‘Never retreat, always retweet’ would be a suitable tagline for writer and director Alison Klayman’s documentary Ai Weiwei: Never Sorry, a fascinating and inspiring insight into the life of the renowned Chinese artist and social media activist Ai Weiwei.
The Beijing artist and dissenter first came to global prominence in 2003 when he consulted on the design of the Birds Nest, Beijing’s National and Olympic Stadium. Shortly afterwards he publically denounced the 2008 Olympics and distanced himself from the project, putting himself in direct conflict with the Chinese government.
A reactionary and agitator, Weiwei wrote online articles daily until the Chinese authorities’ shutdown his blog following the publication of the names of over five thousand students who were killed in the 2008 Sichuan earthquake due the poor build quality of city schools. Circumnavigating the communist regime’s ban Weiwei switched to Twitter to bypass the Great Firewall of China.
Spending eight hours a day on Twitter, Weiwei documents everything including the police harassment and brutality he’s experienced. Following his Liverpool Biennial 2008 commission ‘Web of Light’ at Exchange Flags, he continued his politically charged work in 2009 with the exhibition So Sorry at the Munich Museum, which included an installation in Mandarin quoting the mother of one of the earthquake victims using nine thousand coloured school backpacks: ‘She lived happily for seven years in this world’.
A collector of Chinese antiquities that survived the purge during the Cultural Revolution, Weiwei’s art often challenges the idea of past and present, real or fake and this is present in many of his works including the smashing of Neolithic urns. The irreverent treatment of these symbols of the past can be seen as a direct challenge to current hierarchy.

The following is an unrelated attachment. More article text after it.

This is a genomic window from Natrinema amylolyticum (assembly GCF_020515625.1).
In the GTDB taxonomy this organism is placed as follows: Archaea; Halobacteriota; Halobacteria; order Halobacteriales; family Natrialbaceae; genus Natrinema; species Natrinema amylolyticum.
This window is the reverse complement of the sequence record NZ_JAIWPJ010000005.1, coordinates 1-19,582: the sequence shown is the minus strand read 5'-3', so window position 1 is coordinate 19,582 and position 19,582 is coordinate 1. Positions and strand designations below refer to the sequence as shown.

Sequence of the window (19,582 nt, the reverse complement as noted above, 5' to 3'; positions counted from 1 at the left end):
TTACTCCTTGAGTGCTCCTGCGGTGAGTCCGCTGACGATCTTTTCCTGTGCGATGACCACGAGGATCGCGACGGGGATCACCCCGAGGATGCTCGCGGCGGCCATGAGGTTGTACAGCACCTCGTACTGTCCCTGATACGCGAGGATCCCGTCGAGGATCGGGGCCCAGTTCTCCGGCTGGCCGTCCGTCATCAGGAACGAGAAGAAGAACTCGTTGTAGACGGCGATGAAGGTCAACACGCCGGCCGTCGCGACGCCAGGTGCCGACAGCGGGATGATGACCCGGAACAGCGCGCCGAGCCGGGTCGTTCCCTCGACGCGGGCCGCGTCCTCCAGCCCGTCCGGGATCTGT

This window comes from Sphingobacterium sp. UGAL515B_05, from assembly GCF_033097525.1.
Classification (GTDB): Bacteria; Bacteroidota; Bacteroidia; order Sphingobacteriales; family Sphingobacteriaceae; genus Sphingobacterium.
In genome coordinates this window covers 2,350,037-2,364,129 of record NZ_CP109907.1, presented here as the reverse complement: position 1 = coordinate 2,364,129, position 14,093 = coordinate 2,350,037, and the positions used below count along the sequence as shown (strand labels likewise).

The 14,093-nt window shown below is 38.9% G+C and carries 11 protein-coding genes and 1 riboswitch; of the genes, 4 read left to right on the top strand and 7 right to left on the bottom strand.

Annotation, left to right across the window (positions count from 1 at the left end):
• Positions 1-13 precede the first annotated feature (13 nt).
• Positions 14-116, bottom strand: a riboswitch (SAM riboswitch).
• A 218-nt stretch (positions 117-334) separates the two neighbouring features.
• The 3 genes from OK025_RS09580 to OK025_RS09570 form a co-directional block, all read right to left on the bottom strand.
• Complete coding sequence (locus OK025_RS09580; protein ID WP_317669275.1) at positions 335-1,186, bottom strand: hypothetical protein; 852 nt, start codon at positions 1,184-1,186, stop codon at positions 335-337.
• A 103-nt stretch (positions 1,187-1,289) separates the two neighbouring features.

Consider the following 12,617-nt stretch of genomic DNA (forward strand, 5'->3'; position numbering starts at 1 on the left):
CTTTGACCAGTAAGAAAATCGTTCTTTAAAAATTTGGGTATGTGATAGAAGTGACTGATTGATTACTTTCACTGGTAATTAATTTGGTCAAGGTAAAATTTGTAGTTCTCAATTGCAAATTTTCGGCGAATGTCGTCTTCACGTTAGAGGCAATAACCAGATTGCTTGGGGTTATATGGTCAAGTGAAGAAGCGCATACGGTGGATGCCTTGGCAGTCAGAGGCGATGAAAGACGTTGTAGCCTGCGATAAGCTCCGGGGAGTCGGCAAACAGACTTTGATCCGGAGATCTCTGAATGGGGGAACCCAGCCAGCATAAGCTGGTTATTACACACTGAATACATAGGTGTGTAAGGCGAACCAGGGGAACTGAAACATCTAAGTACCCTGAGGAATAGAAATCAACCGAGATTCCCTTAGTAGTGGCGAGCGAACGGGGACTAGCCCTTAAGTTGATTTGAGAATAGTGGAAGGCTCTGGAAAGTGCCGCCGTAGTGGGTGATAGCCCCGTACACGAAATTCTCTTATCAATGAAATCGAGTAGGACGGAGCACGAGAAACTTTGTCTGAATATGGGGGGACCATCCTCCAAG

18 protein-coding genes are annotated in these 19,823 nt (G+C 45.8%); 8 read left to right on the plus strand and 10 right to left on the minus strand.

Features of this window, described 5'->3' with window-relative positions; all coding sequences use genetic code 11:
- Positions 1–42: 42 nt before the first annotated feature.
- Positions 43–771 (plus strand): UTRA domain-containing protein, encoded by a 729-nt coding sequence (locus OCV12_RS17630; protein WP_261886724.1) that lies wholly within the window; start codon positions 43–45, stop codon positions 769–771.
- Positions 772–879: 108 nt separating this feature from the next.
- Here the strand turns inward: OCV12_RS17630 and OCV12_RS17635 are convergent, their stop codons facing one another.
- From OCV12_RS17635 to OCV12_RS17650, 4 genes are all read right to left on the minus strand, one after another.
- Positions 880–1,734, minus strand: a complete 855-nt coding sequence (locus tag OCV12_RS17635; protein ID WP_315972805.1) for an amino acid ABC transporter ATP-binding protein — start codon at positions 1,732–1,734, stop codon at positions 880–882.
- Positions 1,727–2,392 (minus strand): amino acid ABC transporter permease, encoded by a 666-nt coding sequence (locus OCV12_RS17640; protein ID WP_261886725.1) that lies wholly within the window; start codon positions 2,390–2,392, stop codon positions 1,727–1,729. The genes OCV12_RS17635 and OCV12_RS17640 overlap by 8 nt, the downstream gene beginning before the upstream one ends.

To many Weiwei appears fearless but as the son of dissident poet Ai Qing, who was imprisoned and exiled for his outspoken views, he understands the potential consequences of his actions and is compelled to act, not because he’s fearless but because he’s fearful of the dangers of inaction.
A socialist in the true sense of the word, Weiwei does not accept the elite artist status endowed to him by media commentators and curators, but uses his position to challenge the irrationality of the Chinese state. A year after the Sichuan earthquake project he put a request on Twitter asking followers to record the name of every dead schoolchild on their phones or computers and then email them, not only encouraging people to dissent but to learn how to use the new media.
The 2012 Sundance Film Festival Special Jury Prize winning film tells the story of a controversial artist and a courageous individual who has chosen to make a stand, a contribution and a sacrifice. In the months following Weiwei’s 2010 installation of one hundred million sunflower seeds at London’s Tate Modern his Shanghai studio was demolished. Later in 2011 he disappeared and was detained for 81 days before facing trial over financial irregularities.
Weiwei’s detractors evidence his tolerated activities as an example of China’s progress but that could be easily reversed to say political reformers like Weiwei have changed China.
Never Sorry is a profound and vital documentary that illustrates the necessity of dissent and how art can communicate the dissident in all of us. An eternal optimist, Weiwei continues to challenge the system that at any moment can take-away his liberty or more, and leaves us all with a question: can one person make a difference? But more importantly, what happens if no one tries?
Ai Weiwei: Never Sorry
Showing at FACT Liverpool and selected cinemas nationwide